I know that power/electricity generated (from conventional power plants or renewables) is generally instantaneously consumed, with grid operators constantly ramping generation to equal demand. My question is, what happens to the excess power, assuming insufficient storage? Regardless if it is a minor excess from an imperfect generation/demand alignment or if its from intermittent solar/wind power that doesn't have sufficient temporary storage, what happens to power that has no home? Is it just dissipated in some waste resistor to be drawn off as heat? Where does the excess power go?


2 Answers 2


First off, energy storage doesn't really come into play in grid control. (Grid-scale energy storage is basically an experimental future technology that doesn't have a practical impact yet.) So the grid is basically about managing things such that supply=demand within very close tolerances. So:

  1. This is mostly done by throttling natural gas plants up and down, because they can change power quickly and most of their cost is fuel, so it makes sense to throttle them. (By contrast, for nuclear and hydroelectric most of the cost is initial construction, so they're always run at 100% power rather than throttled up and down. They're known as "base load" plants, as opposed to "peaking" plants.)

Smaller supply-demand mismatches can be handled in a couple ways:

  1. A lot of loads will naturally draw more power if line voltage is higher (motors will run slightly faster, heaters will be slightly hotter). So, if generation is slightly too high, the voltage of the power lines will increase slightly, which causes more energy to be dissipated. The U.S. power grid is designed to deliver 120V +/- 5% to your house, and devices are designed to handle that slop.

  2. Some larger industrial loads need a lot of power but are not time-critical. Utilities will make deals with these industries to give them cheaper power in exchange for being able to turn their power on/off to help balance the load. This is called "virtual generation" or "virtual demand". (For example, some oil fields turn off their pumps during times of the day when consumers are running their air conditioners.)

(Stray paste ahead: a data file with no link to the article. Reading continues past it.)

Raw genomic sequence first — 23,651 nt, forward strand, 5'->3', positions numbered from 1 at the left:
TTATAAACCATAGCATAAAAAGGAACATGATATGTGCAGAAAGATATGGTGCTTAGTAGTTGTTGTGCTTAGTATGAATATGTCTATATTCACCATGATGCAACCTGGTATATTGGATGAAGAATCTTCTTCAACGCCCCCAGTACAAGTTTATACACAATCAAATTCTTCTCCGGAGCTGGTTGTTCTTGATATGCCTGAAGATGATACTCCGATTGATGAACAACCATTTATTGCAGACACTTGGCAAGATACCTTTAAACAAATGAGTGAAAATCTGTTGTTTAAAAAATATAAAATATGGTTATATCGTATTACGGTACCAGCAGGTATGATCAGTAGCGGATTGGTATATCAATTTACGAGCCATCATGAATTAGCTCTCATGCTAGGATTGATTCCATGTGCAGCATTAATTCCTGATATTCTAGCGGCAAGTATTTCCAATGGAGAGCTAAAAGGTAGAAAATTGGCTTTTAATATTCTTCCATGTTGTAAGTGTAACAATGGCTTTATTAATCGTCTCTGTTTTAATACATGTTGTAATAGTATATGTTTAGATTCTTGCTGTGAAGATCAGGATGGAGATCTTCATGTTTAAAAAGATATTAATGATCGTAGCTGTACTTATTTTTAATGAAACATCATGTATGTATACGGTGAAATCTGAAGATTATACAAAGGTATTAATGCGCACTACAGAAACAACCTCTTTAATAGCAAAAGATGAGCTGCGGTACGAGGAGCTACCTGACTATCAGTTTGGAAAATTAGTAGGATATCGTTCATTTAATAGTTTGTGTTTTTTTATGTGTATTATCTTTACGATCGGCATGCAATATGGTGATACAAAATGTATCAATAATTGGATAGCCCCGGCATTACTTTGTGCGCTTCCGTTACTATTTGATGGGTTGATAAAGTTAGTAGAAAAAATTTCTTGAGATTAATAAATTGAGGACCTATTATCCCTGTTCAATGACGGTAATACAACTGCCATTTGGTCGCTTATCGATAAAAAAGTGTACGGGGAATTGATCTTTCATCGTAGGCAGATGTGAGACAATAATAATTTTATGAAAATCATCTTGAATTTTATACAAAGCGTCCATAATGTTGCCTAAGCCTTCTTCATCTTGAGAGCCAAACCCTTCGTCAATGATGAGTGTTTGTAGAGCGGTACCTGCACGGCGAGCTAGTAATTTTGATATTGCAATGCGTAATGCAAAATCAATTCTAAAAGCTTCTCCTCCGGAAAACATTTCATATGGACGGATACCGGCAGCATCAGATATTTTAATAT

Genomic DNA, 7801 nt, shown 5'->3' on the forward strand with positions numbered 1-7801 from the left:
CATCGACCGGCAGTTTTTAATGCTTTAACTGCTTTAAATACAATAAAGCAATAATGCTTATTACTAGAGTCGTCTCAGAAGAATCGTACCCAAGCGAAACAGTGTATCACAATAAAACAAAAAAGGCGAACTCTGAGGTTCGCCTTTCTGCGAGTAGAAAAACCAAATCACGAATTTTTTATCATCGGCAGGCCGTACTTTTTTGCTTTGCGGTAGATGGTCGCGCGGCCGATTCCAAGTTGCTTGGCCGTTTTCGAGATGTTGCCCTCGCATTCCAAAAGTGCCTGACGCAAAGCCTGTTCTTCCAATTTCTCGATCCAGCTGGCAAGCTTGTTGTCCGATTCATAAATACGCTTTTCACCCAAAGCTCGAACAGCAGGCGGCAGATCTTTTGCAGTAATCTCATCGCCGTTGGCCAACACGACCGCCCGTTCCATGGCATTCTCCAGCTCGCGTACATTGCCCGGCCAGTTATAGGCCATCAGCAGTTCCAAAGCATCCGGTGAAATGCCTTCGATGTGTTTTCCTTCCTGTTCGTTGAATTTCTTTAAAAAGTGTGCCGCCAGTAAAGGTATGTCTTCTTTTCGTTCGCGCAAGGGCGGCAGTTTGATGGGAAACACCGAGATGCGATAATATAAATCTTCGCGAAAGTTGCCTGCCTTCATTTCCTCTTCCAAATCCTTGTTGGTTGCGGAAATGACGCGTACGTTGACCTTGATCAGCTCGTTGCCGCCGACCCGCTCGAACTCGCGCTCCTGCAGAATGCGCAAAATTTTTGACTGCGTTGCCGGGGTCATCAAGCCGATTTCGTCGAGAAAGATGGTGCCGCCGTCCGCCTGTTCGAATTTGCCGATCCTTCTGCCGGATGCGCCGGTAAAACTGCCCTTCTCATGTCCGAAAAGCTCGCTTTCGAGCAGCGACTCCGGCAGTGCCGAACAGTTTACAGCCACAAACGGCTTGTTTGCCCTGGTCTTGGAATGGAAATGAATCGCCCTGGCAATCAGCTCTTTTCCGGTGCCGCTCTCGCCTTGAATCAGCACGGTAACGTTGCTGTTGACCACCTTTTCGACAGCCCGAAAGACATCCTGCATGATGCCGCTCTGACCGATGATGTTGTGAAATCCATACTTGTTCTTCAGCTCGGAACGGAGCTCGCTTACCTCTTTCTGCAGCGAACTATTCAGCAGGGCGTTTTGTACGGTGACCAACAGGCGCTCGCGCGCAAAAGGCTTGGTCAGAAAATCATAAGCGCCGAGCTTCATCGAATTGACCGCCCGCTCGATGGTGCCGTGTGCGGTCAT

• $\begingroup$ Just a side note since you asked about renewables: obviously wind/solar energy input is not controlled (other than that it can be turned off on demand). So the amount of "peaking" ability on the grid limits the percentage of wind/solar power the grid can use: you always need to maintain peaking plants equal to your wind/solar generation capacity, so you can turn them on when it's not windy/sunny. From what I've read, the practical limit (where the peaking requirement causes severely diminishing economic returns from wind) is about 20% of total grid power. $\endgroup$
    – Luke
    Oct 13, 2020 at 23:41

The generators have governors that control the speed of the machines. When generation exceeds load the machine speed up and the governor action slows back down (e.g. to 60Hz reference).

In addition, many plants are on AGC which is a wide area approach to controlling frequency (and thus the generation-load balance).

This reference should help and this also (thanks D.White).

  • $\begingroup$ You're welcomed. Note - I didn't mean to insult your intelligence or experience level. However, on a first reading of your reply, I noted that it was brief to the point that I assumed that it came from someone with much less experience than you. My apologies. $\endgroup$ Oct 14, 2020 at 1:45
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    $\begingroup$ This is the correct answer, imbalance in power shows up as excess frequency, not as excess voltage. $\endgroup$
    – user000001
    Oct 14, 2020 at 6:26

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